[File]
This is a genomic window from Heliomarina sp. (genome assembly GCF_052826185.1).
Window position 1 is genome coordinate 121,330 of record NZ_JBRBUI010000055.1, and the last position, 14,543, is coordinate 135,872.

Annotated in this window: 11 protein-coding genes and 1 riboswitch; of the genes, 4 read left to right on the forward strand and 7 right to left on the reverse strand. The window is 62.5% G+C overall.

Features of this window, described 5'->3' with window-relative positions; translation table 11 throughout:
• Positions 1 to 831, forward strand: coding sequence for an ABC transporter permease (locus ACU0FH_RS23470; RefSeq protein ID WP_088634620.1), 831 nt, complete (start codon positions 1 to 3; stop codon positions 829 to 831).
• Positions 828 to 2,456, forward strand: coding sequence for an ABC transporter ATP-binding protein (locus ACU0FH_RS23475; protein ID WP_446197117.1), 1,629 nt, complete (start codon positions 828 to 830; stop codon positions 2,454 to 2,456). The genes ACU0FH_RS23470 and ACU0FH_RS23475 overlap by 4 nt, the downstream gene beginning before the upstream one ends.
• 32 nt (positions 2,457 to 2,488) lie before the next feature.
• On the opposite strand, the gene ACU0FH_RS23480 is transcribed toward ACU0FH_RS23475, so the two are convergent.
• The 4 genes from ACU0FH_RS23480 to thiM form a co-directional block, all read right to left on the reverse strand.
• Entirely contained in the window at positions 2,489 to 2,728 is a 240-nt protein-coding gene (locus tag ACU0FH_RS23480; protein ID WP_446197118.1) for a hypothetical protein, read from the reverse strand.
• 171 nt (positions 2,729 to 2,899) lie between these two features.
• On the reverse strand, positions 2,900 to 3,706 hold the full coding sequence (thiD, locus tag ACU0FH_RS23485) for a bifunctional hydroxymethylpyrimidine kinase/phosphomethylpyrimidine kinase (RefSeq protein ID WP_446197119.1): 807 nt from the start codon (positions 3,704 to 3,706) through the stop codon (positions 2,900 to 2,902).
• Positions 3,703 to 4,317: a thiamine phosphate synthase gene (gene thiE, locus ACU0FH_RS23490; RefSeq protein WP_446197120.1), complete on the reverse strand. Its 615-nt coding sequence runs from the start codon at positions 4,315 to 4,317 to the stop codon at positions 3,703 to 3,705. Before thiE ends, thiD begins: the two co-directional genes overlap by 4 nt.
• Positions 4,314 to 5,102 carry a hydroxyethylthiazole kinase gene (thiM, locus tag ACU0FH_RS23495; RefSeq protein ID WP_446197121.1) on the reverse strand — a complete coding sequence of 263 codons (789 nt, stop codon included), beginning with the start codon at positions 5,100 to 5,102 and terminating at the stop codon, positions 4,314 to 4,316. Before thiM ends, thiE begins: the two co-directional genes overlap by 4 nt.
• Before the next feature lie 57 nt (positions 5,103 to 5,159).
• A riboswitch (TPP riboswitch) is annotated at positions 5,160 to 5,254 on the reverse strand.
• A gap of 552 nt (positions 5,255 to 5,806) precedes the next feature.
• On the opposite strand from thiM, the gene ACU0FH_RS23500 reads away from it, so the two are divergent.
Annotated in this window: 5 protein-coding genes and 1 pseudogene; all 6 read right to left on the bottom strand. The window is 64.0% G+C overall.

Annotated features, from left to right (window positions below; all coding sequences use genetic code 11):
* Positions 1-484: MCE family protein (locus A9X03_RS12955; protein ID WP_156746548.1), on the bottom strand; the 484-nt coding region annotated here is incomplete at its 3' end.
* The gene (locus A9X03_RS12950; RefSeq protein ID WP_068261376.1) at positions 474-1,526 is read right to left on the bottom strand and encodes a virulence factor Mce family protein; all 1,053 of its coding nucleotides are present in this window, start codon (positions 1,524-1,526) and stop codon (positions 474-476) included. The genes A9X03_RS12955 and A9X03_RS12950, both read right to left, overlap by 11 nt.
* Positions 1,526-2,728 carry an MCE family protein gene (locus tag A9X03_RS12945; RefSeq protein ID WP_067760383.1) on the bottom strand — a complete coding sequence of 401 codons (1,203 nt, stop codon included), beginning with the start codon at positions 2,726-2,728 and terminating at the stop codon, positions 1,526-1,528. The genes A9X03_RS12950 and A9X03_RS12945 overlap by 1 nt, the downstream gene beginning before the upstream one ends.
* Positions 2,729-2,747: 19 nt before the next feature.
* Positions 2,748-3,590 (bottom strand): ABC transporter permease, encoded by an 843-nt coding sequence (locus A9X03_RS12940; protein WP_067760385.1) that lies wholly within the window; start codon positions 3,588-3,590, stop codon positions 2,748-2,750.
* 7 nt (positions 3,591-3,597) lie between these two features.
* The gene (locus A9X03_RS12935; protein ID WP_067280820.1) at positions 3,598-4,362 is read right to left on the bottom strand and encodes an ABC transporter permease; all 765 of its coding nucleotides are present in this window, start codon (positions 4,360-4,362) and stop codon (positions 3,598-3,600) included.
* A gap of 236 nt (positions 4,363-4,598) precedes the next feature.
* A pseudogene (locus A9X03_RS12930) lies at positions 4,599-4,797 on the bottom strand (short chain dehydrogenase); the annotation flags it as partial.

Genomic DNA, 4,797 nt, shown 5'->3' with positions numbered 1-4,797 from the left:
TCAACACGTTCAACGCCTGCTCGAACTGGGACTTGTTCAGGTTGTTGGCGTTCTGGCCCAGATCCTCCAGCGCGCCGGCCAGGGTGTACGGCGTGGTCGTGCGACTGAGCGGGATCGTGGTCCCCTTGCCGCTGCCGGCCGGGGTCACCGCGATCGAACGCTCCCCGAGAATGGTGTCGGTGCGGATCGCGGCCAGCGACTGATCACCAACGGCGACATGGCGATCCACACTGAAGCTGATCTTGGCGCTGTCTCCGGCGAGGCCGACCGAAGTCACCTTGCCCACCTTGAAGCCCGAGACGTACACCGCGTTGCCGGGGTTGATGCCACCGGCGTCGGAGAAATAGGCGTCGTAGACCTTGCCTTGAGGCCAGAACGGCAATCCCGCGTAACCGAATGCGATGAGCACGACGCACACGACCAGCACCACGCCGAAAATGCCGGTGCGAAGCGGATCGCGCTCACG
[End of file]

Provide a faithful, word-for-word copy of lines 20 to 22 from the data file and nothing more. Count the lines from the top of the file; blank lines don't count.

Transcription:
Annotated features, from left to right (window positions below; all coding sequences use genetic code 11):
* Positions 1-484: MCE family protein (locus A9X03_RS12955; protein ID WP_156746548.1), on the bottom strand; the 484-nt coding region annotated here is incomplete at its 3' end.
* The gene (locus A9X03_RS12950; RefSeq protein ID WP_068261376.1) at positions 474-1,526 is read right to left on the bottom strand and encodes a virulence factor Mce family protein; all 1,053 of its coding nucleotides are present in this window, start codon (positions 1,524-1,526) and stop codon (positions 474-476) included. The genes A9X03_RS12955 and A9X03_RS12950, both read right to left, overlap by 11 nt.